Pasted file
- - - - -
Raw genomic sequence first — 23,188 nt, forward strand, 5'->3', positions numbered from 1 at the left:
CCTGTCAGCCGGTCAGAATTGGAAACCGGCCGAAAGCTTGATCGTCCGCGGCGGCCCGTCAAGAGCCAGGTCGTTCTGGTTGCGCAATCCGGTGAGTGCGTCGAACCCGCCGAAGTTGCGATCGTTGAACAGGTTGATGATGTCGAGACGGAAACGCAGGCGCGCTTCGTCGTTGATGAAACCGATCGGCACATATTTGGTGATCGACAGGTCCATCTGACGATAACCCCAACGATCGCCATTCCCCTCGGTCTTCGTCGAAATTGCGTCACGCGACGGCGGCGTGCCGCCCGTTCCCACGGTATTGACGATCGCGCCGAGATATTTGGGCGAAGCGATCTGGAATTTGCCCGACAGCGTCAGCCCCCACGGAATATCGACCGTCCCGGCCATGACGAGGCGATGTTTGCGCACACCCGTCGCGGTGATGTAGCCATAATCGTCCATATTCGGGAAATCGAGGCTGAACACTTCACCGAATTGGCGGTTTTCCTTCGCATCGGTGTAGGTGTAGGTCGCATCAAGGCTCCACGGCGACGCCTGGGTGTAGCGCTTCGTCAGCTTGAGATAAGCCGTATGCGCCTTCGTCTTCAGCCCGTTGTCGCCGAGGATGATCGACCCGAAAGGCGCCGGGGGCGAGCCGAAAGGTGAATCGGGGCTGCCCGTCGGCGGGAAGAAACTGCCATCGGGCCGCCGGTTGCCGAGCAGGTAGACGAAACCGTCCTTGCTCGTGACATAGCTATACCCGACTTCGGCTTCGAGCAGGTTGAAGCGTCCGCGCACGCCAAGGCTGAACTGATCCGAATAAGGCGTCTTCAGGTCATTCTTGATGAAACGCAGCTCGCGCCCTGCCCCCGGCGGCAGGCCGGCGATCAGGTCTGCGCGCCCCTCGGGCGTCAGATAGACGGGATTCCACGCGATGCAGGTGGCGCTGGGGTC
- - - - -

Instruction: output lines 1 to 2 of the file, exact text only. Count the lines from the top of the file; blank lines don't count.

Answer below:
Raw genomic sequence first — 23,188 nt, forward strand, 5'->3', positions numbered from 1 at the left:
CCTGTCAGCCGGTCAGAATTGGAAACCGGCCGAAAGCTTGATCGTCCGCGGCGGCCCGTCAAGAGCCAGGTCGTTCTGGTTGCGCAATCCGGTGAGTGCGTCGAACCCGCCGAAGTTGCGATCGTTGAACAGGTTGATGATGTCGAGACGGAAACGCAGGCGCGCTTCGTCGTTGATGAAACCGATCGGCACATATTTGGTGATCGACAGGTCCATCTGACGATAACCCCAACGATCGCCATTCCCCTCGGTCTTCGTCGAAATTGCGTCACGCGACGGCGGCGTGCCGCCCGTTCCCACGGTATTGACGATCGCGCCGAGATATTTGGGCGAAGCGATCTGGAATTTGCCCGACAGCGTCAGCCCCCACGGAATATCGACCGTCCCGGCCATGACGAGGCGATGTTTGCGCACACCCGTCGCGGTGATGTAGCCATAATCGTCCATATTCGGGAAATCGAGGCTGAACACTTCACCGAATTGGCGGTTTTCCTTCGCATCGGTGTAGGTGTAGGTCGCATCAAGGCTCCACGGCGACGCCTGGGTGTAGCGCTTCGTCAGCTTGAGATAAGCCGTATGCGCCTTCGTCTTCAGCCCGTTGTCGCCGAGGATGATCGACCCGAAAGGCGCCGGGGGCGAGCCGAAAGGTGAATCGGGGCTGCCCGTCGGCGGGAAGAAACTGCCATCGGGCCGCCGGTTGCCGAGCAGGTAGACGAAACCGTCCTTGCTCGTGACATAGCTATACCCGACTTCGGCTTCGAGCAGGTTGAAGCGTCCGCGCACGCCAAGGCTGAACTGATCCGAATAAGGCGTCTTCAGGTCATTCTTGATGAAACGCAGCTCGCGCCCTGCCCCCGGCGGCAGGCCGGCGATCAGGTCTGCGCGCCCCTCGGGCGTCAGATAGACGGGATTCCACGCGATGCAGGTGGCGCTGGGGTC